Food search in winter: Over 41 edible plants, nuts, roots and more for emergency food in cold weather
This guide to winter food foraging is full of facts and fascinating traditions about emergency food that grows in the snowy months.
From Martin Gebhardt. Check out my “About me” page.
👉 The key facts from this guide
- Despite the harsh conditions, there are many opportunities to find food in nature during winter. You just need to know where and how to look.
- Wild herbs such as dandelions, chickweed, daisies, or sorrel can also be harvested in winter. They provide important vitamins and minerals.
- Nuts such as acorns, chestnuts, beech nuts, hazelnuts, and walnuts are nutrient-rich and can be collected in winter. However, they must be processed properly to be safe.
- Berries such as sloes, rowan berries, rose hips, wild cranberries, ghost apples, and wild grapes can also serve as a food source in winter.
- Seeds from plants such as maple, lamb's quarters, and sorrel can also serve as food. They can be processed into flour or eaten directly.
- Cones from coniferous trees such as pine and fir contain seeds that are rich in protein and healthy fats. They can be roasted and eaten.
Winter is coming and it will be cold. Usually, we can find enough food in nature during the warm season, but winter is a different story.
What would happen if you were lost in the woods or stranded in an unfamiliar place and couldn't find any food?
In cold winter months, it is extremely difficult to find edible items.
Without adequate survival strategies, you could die if you cannot sustain yourself.
Therefore, it is essential to know a few methods to obtain food.
In this guide, you will learn more than 41 ways to find food in the winter.
The first glance is deceiving - you can still find food in winter
Our ancestors prepared for winter in the milder seasons by collecting and storing durable food.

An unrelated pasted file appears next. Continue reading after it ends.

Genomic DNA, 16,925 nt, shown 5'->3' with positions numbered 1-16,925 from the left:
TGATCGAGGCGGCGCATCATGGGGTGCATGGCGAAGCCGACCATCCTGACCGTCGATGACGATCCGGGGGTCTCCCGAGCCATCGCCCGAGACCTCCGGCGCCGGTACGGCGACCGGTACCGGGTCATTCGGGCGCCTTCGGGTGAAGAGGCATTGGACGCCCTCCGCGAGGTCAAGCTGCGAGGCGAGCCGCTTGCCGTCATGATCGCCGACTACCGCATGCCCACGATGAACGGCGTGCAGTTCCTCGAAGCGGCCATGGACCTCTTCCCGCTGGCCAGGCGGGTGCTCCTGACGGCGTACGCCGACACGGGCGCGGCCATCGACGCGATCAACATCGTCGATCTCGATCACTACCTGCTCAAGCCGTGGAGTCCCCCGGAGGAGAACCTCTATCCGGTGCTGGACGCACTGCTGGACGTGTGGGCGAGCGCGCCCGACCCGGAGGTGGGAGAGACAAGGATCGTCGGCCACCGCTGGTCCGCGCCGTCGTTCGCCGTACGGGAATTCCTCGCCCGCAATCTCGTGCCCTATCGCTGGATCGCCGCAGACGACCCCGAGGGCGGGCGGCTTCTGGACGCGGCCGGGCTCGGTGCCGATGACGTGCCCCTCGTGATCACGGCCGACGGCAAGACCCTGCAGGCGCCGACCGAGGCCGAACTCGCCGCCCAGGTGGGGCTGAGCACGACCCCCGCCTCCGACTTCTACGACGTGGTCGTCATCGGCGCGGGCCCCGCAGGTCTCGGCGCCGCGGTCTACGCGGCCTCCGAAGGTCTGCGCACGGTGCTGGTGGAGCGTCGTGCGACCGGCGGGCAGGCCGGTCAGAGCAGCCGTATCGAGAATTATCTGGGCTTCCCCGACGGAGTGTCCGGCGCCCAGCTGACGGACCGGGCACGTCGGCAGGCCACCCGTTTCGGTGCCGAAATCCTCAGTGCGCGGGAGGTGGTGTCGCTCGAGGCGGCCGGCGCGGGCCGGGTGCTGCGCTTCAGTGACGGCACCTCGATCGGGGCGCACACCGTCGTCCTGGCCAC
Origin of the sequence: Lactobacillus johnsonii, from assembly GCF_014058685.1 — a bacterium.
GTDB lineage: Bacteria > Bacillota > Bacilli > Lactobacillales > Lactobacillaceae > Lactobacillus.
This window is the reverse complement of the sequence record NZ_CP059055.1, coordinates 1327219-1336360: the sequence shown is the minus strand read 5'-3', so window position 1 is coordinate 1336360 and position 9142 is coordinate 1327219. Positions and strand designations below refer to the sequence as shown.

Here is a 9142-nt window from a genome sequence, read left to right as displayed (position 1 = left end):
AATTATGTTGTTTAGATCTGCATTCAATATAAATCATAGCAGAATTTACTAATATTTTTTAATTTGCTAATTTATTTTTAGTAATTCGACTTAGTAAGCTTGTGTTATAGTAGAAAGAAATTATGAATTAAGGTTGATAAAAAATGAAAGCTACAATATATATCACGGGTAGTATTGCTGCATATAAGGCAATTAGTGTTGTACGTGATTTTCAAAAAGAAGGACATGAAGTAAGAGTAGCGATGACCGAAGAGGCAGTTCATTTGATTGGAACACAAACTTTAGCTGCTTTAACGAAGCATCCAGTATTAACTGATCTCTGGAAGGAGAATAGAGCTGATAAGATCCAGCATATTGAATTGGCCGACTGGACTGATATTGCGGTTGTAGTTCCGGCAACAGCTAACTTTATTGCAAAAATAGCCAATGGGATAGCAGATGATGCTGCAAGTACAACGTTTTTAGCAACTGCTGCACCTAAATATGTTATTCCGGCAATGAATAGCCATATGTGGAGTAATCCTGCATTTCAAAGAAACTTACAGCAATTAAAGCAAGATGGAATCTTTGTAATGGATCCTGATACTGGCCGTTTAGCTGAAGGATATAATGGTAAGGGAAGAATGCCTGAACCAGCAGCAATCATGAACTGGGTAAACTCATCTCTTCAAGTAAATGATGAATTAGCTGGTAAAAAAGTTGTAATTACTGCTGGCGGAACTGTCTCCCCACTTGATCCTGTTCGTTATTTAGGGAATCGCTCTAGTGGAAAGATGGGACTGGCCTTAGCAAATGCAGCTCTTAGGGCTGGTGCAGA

Only in emergencies did they need to find additional food. Because finding food in winter is challenging and usually yields comparably little.
Many plants die off, and only a few seeds and fruits remain that we can use for sustenance.
Hunting was also much more laborious and required a lot of energy. All in all, it seems that winter doesn't offer much food for us.
But the first glance can be deceiving - you just have to know where to look.
Because even in winter, there is life everywhere, just a little dormant and better hidden.
This is also reflected in the survival food pyramid:
As often, the combination of different sources and knowledge resources prepares you for survival in winter.
You won't get far with just one of these tricks, but with a variety of potential sources of food, you have excellent chances of finding edible in winter.
1. Wild herbs as food in winter
Although there is much less green to find in winter than in other seasons, some plants still find their way through the snow and cold.
In mild winters or early winter, you can often still harvest dandelions, chickweed, daisies, or sorrel. Nettles are also findable in winter. Often, the seeds remain in winter or the roots can serve as emergency food.
Chickweed remains active even in colder months. Besides its benefits for the kitchen, the plant has a soothing or preventive effect on lung problems or colds. Perfect for the cold season.
This type is a low-growing herbaceous annual plant that often forms a carpet on the ground. The small, egg-shaped, simple leaves grow in opposite branching on the round, green stems.